Area Forecast Discussion
Issued by NWS Raleigh/Durham, NC

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FXUS62 KRAH 181812

National Weather Service Raleigh NC
212 PM EDT Wed May 18 2022

Weak high pressure over the area will move east and offshore by this
evening, as a weak front lifts north through North Carolina as a
warm front. A warm southwest flow will bring hot temperatures
Thursday through Saturday, as a series of upper level disturbances
tracks eastward through the Mid Atlantic region. A cold front will
approach on Sunday and cross the area Sunday night, with cooler air
arriving Monday.


As of 920 AM Wednesday...

Just minor tweaks to the forecast needed. The MSLP pattern in our
region remains ill-defined but features a weak front across our S
sections with weak high pressure nosing in from the N as it shifts
quickly eastward through the Mid Atlantic region. The resident air
mass is fairly dry through the column with sub-1" PW at GSO and dry
air noted on GOES low-mid level WV bands, which, along with mild mid
levels, should curb convection despite good surface heating, as
surface dewpoints drop with mixing resulting in minimal CAPE. We
will see an increase in mid clouds this afternoon mainly across the
NW and far N as the remnants of mid-Miss Valley convection cross the
central Appalachians, but these should be dissipating as they head
east into a more hostile environment. Attention next turns to the
MCV over S IL which is on track to cross the mountains and into
VA/NC after sunset. This too should be weakening as it gets into our
area, but will still likely bring some increase in clouds and a few
showers. Models vary with the track of this remnant MCV, with some
bringing showers more into VA and others more into NC, so will
monitor its movement and check later guidance before making
significant changes to pops this evening/tonight. For now will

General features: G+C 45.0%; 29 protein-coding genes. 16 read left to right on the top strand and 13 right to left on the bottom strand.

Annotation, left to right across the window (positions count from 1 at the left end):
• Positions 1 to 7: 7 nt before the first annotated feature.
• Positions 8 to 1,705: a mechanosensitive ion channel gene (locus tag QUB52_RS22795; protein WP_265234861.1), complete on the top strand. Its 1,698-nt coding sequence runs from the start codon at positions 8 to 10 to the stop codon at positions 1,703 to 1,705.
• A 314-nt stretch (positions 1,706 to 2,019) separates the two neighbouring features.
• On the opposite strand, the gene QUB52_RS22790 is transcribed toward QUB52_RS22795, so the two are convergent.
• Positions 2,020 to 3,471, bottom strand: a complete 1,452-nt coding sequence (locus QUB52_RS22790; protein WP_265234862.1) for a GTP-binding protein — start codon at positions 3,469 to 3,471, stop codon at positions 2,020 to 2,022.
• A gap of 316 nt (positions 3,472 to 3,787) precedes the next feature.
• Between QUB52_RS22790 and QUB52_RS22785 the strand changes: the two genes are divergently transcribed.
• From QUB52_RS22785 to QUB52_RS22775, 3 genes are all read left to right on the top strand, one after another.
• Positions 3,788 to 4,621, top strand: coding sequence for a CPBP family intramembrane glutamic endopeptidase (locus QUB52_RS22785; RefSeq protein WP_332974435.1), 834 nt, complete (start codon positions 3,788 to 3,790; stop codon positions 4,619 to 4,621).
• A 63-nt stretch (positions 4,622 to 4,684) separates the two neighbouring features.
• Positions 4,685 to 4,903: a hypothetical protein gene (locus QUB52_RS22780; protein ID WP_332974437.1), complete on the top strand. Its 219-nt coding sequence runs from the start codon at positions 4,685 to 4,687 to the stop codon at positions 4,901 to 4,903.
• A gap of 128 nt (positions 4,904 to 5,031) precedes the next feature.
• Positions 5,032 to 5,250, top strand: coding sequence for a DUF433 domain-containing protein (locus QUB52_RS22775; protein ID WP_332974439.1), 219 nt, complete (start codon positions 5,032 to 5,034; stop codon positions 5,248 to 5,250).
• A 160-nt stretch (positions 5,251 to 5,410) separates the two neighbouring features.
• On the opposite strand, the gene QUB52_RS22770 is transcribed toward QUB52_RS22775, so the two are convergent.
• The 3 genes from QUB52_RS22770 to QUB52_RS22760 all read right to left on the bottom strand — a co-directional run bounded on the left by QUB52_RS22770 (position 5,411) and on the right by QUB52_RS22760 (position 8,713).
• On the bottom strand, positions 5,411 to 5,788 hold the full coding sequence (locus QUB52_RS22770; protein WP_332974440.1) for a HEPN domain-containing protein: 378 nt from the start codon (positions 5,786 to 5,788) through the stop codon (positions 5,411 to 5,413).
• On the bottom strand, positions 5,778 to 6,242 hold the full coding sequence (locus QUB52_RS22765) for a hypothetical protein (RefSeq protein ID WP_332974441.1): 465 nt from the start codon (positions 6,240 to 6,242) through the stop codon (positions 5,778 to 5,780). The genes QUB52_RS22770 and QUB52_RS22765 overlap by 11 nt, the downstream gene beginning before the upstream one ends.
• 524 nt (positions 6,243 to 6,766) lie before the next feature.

retain a trend toward slight chance starting late evening. Still on
track to reach highs in the low 80s to around 90. -GIH

Earlier discussion from 345 AM: A cold front currently analyzed over
southern VA will continue to push southward into northern portions
of central NC this morning, before surface high pressure pushes off
the Mid-Atlantic coast this afternoon, helping to lift the front
back north. Thus N/NE winds this morning will shift back to
southerly this afternoon. With mostly sunny skies and low-level
thicknesses about 10 m higher than yesterday, high temperatures
should be 2-4 degrees warmer in most places outside of the far NE,
generally mid-80s to near 90. Meanwhile, an MCS will be moving east
across the Ohio Valley this afternoon, the remnants of which will
bring increased clouds to central NC this evening into the early
overnight hours. This could potentially bring a few isolated showers
to the far northern Piedmont, but considering the MCS will be
passing to well north of us, CAMS agree any rainfall amounts would
be light and only have slight chance POPs there. A separate MCV
coming from the TN Valley will then pass directly over central NC
early Thursday morning, which may result in a better chance of
showers during this time. However, with a lack of instability, the
convection will be dying out as it moves east and no storms are
expected. Thus the best chance of precipitation is over the NW
Piedmont, and POPs are still only low chance there. Temperatures
Wednesday night will be mild (lows in the mid-to-upper-60s) with
continued southerly flow.


As of 400 AM Wednesday...

As the MCV moves offshore, a lull in precipitation chances is
expected on Thursday morning into early afternoon. But by mid-to-
late afternoon, a Piedmont trough will set up, and another
disturbance may move across the region in the NW flow aloft. Strong
surface heating, increasing dew points into the 60s, and steep mid-
level lapse rates (7-8 C/km) will support CAPE of 1500-2500 J/kg. 0-
6 km shear of 25-35 kts will be possible, which isn`t overly
impressive, but could still support multicell clusters and perhaps a
supercell. Thus the SPC has introduced a marginal risk for severe
storms in the afternoon and evening. Hail and damaging winds would
be the main hazards, as the flow looks unidirectional enough to
limit the tornado threat. Still only keep POPs in the 25-40% range
since CAMS disagree on the extent and location of convection, and
there will be a lack of large-scale upper forcing. High temperatures
will be very warm, generally upper-80s to mid-90s (potentially
approaching the record high of 96F at FAY), thanks to SW flow and